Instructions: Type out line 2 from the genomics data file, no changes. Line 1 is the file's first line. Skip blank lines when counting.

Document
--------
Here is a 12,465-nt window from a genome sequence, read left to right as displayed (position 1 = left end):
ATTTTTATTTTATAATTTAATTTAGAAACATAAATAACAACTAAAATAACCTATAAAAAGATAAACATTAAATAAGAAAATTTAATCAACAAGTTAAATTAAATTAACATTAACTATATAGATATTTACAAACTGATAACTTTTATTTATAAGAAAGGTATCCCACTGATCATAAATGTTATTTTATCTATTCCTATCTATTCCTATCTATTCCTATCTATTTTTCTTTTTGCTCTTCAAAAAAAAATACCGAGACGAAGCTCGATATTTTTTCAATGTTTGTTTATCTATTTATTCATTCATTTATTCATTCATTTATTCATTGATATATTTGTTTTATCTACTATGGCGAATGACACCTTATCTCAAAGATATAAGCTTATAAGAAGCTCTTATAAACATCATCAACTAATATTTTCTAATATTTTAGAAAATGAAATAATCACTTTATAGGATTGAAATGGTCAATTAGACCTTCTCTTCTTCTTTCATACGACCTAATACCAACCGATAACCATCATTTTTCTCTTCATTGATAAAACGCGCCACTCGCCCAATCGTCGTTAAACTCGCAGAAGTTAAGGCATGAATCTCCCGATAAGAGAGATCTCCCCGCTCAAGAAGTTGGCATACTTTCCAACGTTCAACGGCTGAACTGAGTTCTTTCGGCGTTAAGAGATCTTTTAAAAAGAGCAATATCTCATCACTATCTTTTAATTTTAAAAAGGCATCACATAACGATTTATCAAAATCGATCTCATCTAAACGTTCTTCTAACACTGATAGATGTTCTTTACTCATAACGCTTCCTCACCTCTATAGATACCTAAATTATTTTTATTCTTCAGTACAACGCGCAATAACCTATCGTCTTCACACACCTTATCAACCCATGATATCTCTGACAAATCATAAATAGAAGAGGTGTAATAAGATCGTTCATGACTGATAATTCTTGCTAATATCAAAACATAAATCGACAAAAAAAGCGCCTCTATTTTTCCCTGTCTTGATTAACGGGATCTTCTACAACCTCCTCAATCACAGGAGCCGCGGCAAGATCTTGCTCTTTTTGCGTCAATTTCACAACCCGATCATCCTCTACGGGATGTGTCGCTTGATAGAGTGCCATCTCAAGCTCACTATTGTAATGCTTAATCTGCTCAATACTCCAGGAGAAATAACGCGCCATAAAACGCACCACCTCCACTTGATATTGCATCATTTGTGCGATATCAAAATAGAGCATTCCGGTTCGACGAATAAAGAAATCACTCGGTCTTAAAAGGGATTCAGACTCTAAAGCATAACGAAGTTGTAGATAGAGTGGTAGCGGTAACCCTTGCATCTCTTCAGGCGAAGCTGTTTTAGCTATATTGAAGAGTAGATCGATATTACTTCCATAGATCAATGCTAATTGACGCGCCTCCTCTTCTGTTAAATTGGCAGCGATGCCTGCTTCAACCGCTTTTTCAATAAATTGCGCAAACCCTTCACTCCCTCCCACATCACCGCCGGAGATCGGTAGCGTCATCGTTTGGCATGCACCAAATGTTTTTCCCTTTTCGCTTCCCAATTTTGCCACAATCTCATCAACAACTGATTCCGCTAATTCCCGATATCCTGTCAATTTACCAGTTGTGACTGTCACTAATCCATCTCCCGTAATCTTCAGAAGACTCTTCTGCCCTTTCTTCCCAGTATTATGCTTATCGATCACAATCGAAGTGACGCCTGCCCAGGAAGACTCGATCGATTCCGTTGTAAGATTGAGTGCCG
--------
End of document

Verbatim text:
ATTTTTATTTTATAATTTAATTTAGAAACATAAATAACAACTAAAATAACCTATAAAAAGATAAACATTAAATAAGAAAATTTAATCAACAAGTTAAATTAAATTAACATTAACTATATAGATATTTACAAACTGATAACTTTTATTTATAAGAAAGGTATCCCACTGATCATAAATGTTATTTTATCTATTCCTATCTATTCCTATCTATTCCTATCTATTTTTCTTTTTGCTCTTCAAAAAAAAATACCGAGACGAAGCTCGATATTTTTTCAATGTTTGTTTATCTATTTATTCATTCATTTATTCATTCATTTATTCATTGATATATTTGTTTTATCTACTATGGCGAATGACACCTTATCTCAAAGATATAAGCTTATAAGAAGCTCTTATAAACATCATCAACTAATATTTTCTAATATTTTAGAAAATGAAATAATCACTTTATAGGATTGAAATGGTCAATTAGACCTTCTCTTCTTCTTTCATACGACCTAATACCAACCGATAACCATCATTTTTCTCTTCATTGATAAAACGCGCCACTCGCCCAATCGTCGTTAAACTCGCAGAAGTTAAGGCATGAATCTCCCGATAAGAGAGATCTCCCCGCTCAAGAAGTTGGCATACTTTCCAACGTTCAACGGCTGAACTGAGTTCTTTCGGCGTTAAGAGATCTTTTAAAAAGAGCAATATCTCATCACTATCTTTTAATTTTAAAAAGGCATCACATAACGATTTATCAAAATCGATCTCATCTAAACGTTCTTCTAACACTGATAGATGTTCTTTACTCATAACGCTTCCTCACCTCTATAGATACCTAAATTATTTTTATTCTTCAGTACAACGCGCAATAACCTATCGTCTTCACACACCTTATCAACCCATGATATCTCTGACAAATCATAAATAGAAGAGGTGTAATAAGATCGTTCATGACTGATAATTCTTGCTAATATCAAAACATAAATCGACAAAAAAAGCGCCTCTATTTTTCCCTGTCTTGATTAACGGGATCTTCTACAACCTCCTCAATCACAGGAGCCGCGGCAAGATCTTGCTCTTTTTGCGTCAATTTCACAACCCGATCATCCTCTACGGGATGTGTCGCTTGATAGAGTGCCATCTCAAGCTCACTATTGTAATGCTTAATCTGCTCAATACTCCAGGAGAAATAACGCGCCATAAAACGCACCACCTCCACTTGATATTGCATCATTTGTGCGATATCAAAATAGAGCATTCCGGTTCGACGAATAAAGAAATCACTCGGTCTTAAAAGGGATTCAGACTCTAAAGCATAACGAAGTTGTAGATAGAGTGGTAGCGGTAACCCTTGCATCTCTTCAGGCGAAGCTGTTTTAGCTATATTGAAGAGTAGATCGATATTACTTCCATAGATCAATGCTAATTGACGCGCCTCCTCTTCTGTTAAATTGGCAGCGATGCCTGCTTCAACCGCTTTTTCAATAAATTGCGCAAACCCTTCACTCCCTCCCACATCACCGCCGGAGATCGGTAGCGTCATCGTTTGGCATGCACCAAATGTTTTTCCCTTTTCGCTTCCCAATTTTGCCACAATCTCATCAACAACTGATTCCGCTAATTCCCGATATCCTGTCAATTTACCAGTTGTGACTGTCACTAATCCATCTCCCGTAATCTTCAGAAGACTCTTCTGCCCTTTCTTCCCAGTATTATGCTTATCGATCACAATCGAAGTGACGCCTGCCCAGGAAGACTCGATCGATTCCGTTGTAAGATTGAGTGCCG